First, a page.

An un-Trumpy performance delivers for Trump at Supreme Court



On several occasions, Mitchell even offered concessions about weaknesses in his arguments, while then explaining how they didn’t detract from the ultimate conclusion that the Colorado Supreme Court’s decision striking Trump from the ballot must be overturned.

“We acknowledge that we have a somewhat heavier lift on the first point,” Mitchell said during an unusually frank exchange with Justice Ketanji Brown Jackson about whether the presidency is covered by two phrases in the
insurrection clause
.

And moments later, Mitchell conceded that one of the arguments by Trump’s opponents “somewhat cut against us.”

Mitchell’s arguments were so restrained that Jackson actually suggested Trump’s side might be underplaying some arguments in his favor, like the possibility that the drafters of the amendment intentionally left the presidency out of the list of offices from which insurrectionsists should be barred.

“Given the text of the provision and the historical context that seems to demonstrate that their concern or their focus was not about the presidency, I just don’t understand why you’re giving that argument up,” Jackson said to Mitchell.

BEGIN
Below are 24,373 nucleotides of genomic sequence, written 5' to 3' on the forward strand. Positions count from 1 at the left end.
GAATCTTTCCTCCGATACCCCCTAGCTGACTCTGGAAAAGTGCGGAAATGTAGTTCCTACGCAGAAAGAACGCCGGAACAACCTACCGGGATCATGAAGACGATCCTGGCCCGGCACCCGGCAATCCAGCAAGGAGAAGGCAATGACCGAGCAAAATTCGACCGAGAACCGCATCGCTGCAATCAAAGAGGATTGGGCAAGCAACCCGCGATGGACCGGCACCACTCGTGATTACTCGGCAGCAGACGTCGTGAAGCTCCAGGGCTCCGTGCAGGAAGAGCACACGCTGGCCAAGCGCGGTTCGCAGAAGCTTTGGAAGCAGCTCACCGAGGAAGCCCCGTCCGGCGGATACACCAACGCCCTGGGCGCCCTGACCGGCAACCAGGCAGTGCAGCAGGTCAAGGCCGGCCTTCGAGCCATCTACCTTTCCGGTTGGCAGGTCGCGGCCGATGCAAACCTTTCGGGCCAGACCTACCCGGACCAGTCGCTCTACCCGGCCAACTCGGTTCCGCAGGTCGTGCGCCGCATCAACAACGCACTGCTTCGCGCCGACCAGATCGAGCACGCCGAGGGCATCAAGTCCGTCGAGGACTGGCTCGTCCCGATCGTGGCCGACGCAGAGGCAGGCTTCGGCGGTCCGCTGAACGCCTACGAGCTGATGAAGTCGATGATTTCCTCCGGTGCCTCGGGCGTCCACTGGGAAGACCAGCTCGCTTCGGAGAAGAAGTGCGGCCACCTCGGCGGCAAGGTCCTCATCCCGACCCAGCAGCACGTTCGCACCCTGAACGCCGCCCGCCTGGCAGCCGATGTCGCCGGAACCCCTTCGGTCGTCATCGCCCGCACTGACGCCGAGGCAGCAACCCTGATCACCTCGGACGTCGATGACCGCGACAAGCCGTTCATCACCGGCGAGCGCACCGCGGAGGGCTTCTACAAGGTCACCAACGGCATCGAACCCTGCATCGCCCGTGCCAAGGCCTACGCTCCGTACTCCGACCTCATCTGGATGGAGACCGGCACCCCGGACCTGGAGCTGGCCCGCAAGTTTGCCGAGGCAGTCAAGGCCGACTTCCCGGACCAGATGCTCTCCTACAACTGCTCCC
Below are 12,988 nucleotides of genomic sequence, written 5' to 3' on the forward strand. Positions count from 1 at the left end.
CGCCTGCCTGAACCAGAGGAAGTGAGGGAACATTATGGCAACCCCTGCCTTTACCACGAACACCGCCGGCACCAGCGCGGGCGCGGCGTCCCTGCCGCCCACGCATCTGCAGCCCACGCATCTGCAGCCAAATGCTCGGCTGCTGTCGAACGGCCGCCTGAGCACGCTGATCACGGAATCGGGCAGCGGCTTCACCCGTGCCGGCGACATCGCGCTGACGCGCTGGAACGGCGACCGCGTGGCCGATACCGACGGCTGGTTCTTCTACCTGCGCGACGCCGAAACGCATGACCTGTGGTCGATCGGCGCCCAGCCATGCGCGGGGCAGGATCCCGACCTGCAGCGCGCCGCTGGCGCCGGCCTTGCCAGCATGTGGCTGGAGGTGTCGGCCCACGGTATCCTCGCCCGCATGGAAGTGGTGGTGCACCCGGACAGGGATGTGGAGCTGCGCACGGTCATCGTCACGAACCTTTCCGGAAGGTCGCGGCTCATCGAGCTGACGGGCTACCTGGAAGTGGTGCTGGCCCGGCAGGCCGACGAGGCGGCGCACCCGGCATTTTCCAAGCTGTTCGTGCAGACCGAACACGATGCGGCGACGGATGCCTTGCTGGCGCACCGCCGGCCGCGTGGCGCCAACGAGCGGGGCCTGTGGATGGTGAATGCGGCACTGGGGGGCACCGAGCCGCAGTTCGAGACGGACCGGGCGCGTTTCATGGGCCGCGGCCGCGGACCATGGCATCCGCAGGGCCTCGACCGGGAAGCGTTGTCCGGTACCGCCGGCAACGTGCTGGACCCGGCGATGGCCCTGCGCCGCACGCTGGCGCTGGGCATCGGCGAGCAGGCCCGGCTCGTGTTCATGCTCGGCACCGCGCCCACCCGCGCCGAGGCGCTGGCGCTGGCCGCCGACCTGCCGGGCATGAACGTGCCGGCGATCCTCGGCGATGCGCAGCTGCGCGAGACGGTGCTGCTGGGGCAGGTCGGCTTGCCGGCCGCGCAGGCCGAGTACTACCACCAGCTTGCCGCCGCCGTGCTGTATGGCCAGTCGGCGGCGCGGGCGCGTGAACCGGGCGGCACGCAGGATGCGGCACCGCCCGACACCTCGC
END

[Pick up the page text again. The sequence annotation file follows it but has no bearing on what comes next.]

It was a spectacle that almost nobody would have predicted: Joe Biden’s only nominee to the Supreme Court urging Trump’s lawyer to be more assertive. And it was all the more surprising because Mitchell has a reputation for aggressively pushing the law in new directions. Most famously, the last time Mitchell appeared at the Supreme Court involved a controversial Texas abortion ban that Mitchell himself devised. In that case, Mitchell’s provocative legislation
prompted Justice Elena Kagan
to refer sarcastically to him and his allies as “some geniuses” who had invented a way to circumvent the Constitution.

In the Trump ballot case, however, Mitchell’s soft-pedaling approach seemed to clinch what most legal experts had already expected: a near-certain victory for the former president.

Still, Mitchell’s approach occasionally created some daylight between him and his famously combative client, such as when the lawyer had to discuss the events of Jan. 6, 2021.

Trump has consistently minimized the significance of the Capitol riot, blamed it on others like the police, donated to a legal defense fund for alleged rioters and said he’d pardon many of those convicted if he wins back the White House.

Standing before the justices Thursday, Mitchell took a notably different tack. While disputing that the attack amounted to an “insurrection,” he seemed to acknowledge its seriousness.

“This was a riot,” said Mitchell, a former Texas solicitor general. “The events were shameful, criminal, violent — all of those things, but did not qualify as insurrection.”

Head fake?